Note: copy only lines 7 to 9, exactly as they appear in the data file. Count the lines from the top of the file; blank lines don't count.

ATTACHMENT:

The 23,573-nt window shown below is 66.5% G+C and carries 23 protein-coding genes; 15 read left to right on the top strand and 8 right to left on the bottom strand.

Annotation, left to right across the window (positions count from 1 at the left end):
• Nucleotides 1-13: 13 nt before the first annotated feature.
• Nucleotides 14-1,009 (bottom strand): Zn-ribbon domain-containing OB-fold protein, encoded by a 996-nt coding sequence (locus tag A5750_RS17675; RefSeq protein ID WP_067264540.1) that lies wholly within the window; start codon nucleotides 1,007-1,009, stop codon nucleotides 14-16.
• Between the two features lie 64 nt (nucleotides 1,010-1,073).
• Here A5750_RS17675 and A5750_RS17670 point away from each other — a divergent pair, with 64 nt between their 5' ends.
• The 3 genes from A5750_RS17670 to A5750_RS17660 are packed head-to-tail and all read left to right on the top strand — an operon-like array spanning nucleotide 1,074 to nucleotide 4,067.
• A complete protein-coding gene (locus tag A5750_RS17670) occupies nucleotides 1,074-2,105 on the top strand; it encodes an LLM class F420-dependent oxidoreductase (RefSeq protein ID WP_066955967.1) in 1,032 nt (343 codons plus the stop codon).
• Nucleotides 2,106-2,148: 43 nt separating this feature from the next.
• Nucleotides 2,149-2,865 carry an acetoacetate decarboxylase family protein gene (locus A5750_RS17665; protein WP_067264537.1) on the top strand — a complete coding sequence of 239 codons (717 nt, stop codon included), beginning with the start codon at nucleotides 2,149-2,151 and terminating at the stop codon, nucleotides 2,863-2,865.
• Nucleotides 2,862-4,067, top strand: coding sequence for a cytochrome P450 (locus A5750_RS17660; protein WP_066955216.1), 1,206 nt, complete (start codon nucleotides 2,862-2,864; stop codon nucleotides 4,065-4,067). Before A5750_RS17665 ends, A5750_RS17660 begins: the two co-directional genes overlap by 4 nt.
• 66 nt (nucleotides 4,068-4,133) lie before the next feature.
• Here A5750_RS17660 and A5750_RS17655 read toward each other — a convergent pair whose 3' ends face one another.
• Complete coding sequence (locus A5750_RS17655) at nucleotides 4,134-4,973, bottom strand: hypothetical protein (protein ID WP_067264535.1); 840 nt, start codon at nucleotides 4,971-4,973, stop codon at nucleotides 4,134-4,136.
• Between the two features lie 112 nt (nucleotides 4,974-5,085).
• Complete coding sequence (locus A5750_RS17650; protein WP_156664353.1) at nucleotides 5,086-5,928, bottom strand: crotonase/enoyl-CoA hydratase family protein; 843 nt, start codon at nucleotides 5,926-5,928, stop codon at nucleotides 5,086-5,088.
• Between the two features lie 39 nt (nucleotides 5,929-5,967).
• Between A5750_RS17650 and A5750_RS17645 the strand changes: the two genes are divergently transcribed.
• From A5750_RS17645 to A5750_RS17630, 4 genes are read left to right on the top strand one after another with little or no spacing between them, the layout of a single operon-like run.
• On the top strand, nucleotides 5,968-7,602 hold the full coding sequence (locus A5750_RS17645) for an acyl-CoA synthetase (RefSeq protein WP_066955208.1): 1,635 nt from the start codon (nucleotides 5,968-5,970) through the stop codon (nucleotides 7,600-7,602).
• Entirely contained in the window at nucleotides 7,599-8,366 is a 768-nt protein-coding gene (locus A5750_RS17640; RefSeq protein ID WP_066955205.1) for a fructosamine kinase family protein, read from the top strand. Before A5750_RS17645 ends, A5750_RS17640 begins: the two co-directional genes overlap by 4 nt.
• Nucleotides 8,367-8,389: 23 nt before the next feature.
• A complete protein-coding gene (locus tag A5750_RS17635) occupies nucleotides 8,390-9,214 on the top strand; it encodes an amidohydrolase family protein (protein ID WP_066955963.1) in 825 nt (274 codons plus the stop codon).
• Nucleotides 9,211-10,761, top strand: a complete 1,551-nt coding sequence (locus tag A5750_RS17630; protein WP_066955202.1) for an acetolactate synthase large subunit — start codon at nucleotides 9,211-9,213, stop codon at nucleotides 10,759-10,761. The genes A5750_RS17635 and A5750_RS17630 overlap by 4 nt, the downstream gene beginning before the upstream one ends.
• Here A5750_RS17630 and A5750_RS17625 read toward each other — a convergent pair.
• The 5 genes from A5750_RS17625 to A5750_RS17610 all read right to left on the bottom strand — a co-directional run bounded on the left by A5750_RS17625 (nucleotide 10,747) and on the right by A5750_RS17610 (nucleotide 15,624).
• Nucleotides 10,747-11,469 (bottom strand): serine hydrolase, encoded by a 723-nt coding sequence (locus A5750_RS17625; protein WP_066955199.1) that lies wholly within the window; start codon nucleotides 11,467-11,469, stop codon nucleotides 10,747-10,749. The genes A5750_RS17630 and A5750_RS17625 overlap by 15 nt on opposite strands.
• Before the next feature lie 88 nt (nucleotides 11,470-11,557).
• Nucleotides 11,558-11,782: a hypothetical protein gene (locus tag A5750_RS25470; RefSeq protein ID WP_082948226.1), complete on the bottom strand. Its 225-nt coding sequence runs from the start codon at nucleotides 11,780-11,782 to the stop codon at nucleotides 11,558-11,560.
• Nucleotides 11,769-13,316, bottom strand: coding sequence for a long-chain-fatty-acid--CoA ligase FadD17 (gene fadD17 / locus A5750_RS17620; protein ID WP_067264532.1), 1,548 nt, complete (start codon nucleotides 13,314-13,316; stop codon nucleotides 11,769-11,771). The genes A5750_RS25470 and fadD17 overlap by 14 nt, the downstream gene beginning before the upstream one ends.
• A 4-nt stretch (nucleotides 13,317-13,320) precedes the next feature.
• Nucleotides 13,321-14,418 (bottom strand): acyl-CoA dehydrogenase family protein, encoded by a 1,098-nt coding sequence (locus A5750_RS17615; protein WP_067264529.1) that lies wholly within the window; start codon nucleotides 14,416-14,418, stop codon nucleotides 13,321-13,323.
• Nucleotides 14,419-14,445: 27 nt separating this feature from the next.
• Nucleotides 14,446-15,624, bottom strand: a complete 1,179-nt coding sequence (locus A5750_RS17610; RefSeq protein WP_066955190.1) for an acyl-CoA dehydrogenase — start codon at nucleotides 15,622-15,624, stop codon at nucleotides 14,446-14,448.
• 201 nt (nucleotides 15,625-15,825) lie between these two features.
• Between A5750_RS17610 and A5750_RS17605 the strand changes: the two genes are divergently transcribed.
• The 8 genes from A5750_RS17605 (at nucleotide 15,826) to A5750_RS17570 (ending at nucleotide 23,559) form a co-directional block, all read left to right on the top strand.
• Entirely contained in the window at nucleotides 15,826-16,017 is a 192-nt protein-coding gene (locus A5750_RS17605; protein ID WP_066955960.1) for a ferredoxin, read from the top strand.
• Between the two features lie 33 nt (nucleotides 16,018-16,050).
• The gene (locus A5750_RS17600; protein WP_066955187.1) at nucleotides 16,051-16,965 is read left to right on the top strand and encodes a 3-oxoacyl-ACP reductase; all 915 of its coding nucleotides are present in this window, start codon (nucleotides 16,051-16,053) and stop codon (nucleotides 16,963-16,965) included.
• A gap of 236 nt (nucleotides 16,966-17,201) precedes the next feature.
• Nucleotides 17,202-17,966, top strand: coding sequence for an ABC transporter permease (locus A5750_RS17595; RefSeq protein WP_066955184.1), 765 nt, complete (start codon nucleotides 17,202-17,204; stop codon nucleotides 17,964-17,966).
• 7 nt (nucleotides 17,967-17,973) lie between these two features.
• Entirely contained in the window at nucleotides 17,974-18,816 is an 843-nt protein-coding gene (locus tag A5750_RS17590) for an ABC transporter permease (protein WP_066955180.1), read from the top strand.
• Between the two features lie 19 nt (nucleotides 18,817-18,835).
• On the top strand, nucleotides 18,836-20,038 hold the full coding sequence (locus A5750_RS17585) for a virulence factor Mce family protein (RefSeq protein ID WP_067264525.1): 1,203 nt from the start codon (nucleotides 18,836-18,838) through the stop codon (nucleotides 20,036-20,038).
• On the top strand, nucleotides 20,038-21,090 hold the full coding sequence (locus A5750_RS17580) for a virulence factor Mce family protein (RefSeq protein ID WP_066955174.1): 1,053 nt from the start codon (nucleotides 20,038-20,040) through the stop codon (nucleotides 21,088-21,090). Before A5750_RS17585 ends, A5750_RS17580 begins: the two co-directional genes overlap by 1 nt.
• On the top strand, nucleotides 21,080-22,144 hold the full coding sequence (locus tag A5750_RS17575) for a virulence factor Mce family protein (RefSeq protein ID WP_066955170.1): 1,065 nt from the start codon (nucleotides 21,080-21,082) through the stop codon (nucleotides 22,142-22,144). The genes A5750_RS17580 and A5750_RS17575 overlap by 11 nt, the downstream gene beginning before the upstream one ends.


• The 3 genes from A5750_RS17670 to A5750_RS17660 are packed head-to-tail and all read left to right on the top strand — an operon-like array spanning nucleotide 1,074 to nucleotide 4,067.
• A complete protein-coding gene (locus tag A5750_RS17670) occupies nucleotides 1,074-2,105 on the top strand; it encodes an LLM class F420-dependent oxidoreductase (RefSeq protein ID WP_066955967.1) in 1,032 nt (343 codons plus the stop codon).
• Nucleotides 2,106-2,148: 43 nt separating this feature from the next.